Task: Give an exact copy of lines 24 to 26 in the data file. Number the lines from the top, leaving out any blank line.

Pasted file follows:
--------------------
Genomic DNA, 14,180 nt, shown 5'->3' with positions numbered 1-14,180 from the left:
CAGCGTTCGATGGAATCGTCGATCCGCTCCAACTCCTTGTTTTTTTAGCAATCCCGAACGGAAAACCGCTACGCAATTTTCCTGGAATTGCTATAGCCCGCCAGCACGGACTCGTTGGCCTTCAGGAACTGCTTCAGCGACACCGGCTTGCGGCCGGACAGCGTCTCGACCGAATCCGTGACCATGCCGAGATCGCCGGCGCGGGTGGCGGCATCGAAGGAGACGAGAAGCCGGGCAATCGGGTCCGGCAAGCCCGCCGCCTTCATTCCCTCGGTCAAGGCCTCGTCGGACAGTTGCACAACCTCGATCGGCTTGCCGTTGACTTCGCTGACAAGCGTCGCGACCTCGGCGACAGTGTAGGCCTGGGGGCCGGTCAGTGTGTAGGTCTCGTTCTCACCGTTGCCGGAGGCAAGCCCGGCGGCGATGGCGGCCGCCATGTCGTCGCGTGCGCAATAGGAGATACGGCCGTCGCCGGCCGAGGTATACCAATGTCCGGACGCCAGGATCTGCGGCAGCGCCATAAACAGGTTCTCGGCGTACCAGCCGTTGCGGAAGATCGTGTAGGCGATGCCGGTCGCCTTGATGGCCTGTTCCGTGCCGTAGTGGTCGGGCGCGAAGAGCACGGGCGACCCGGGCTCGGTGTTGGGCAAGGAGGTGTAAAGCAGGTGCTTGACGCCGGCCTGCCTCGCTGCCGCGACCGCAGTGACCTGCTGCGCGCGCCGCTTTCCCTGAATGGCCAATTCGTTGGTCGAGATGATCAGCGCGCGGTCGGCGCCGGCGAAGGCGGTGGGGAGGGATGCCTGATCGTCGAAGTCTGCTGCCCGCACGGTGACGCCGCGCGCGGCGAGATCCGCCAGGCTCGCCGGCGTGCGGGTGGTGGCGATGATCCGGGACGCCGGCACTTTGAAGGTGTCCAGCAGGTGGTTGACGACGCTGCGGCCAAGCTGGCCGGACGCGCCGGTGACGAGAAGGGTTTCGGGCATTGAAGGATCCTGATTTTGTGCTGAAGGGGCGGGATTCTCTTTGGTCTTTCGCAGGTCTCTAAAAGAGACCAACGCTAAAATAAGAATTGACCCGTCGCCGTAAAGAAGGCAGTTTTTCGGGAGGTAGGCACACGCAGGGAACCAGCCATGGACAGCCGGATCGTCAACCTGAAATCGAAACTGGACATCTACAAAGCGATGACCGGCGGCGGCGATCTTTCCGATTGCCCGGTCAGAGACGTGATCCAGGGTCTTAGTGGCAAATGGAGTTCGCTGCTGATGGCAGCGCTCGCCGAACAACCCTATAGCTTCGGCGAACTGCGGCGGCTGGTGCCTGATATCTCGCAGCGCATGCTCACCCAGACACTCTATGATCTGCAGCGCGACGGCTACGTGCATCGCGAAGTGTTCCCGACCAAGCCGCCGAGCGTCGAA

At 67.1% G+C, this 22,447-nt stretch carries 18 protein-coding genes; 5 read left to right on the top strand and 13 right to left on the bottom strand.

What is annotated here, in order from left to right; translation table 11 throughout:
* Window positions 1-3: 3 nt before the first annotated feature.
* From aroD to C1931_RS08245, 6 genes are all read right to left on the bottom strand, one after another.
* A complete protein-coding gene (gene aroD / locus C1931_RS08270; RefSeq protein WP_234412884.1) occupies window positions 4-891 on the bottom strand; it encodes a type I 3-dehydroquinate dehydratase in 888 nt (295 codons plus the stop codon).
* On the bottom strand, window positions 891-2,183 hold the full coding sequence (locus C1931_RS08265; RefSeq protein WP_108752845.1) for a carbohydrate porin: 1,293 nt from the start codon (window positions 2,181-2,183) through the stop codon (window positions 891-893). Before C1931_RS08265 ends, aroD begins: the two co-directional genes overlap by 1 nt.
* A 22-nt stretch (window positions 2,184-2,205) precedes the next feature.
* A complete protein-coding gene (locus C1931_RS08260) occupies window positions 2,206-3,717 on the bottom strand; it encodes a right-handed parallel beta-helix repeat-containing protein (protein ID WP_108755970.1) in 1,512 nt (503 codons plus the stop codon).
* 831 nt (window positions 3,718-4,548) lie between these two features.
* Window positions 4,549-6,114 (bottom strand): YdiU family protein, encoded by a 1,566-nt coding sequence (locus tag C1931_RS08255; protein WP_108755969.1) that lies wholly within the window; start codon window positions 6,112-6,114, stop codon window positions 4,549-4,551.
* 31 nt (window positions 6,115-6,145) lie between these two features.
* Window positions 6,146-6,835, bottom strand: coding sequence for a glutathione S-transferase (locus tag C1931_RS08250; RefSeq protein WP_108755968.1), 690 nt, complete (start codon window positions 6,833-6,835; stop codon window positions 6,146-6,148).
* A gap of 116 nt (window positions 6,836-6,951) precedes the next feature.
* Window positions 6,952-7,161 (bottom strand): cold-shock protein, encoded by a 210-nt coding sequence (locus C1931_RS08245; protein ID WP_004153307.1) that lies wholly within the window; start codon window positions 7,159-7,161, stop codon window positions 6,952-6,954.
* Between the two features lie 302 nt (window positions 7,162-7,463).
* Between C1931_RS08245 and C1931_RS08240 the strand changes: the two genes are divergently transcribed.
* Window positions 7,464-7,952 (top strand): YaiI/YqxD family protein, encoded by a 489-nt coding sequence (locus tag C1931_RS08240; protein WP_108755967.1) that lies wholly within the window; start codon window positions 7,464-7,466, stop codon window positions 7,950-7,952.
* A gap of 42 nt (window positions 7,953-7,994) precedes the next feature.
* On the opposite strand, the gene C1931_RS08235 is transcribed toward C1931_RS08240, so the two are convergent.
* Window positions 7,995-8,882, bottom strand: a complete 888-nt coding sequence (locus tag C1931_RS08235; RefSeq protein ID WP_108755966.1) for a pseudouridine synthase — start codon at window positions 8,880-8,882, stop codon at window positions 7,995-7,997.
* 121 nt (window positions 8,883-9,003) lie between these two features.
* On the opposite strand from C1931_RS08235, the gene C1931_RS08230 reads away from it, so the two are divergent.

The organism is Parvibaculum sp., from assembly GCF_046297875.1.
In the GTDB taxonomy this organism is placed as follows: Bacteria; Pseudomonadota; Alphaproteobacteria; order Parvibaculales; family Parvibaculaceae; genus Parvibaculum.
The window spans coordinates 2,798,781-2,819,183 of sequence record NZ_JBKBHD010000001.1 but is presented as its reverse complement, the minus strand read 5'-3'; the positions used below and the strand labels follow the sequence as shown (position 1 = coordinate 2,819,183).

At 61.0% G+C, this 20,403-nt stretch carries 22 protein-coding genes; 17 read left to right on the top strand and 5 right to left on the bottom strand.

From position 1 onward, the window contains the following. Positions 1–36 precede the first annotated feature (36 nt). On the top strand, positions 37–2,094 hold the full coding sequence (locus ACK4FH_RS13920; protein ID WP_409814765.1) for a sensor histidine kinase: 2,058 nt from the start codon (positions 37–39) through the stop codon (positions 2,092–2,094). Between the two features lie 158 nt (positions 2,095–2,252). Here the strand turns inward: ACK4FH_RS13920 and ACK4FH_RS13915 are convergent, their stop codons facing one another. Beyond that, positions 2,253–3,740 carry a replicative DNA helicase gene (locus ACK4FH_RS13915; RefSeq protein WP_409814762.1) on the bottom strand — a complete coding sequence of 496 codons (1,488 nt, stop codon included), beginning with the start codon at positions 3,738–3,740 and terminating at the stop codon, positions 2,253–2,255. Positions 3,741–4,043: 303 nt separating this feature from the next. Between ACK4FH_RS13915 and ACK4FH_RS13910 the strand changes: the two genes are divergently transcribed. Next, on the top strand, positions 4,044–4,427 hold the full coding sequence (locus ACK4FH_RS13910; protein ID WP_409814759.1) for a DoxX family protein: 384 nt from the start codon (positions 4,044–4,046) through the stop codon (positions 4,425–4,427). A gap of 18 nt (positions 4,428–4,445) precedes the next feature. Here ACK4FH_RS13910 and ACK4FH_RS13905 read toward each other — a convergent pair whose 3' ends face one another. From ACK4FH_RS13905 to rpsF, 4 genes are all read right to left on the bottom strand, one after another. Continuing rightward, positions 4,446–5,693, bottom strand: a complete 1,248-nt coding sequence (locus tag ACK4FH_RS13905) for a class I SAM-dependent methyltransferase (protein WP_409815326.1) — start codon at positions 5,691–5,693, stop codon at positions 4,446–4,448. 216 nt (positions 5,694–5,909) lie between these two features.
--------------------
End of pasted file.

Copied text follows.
* On the opposite strand from C1931_RS08235, the gene C1931_RS08230 reads away from it, so the two are divergent.

The organism is Parvibaculum sp., from assembly GCF_046297875.1.
In the GTDB taxonomy this organism is placed as follows: Bacteria; Pseudomonadota; Alphaproteobacteria; order Parvibaculales; family Parvibaculaceae; genus Parvibaculum.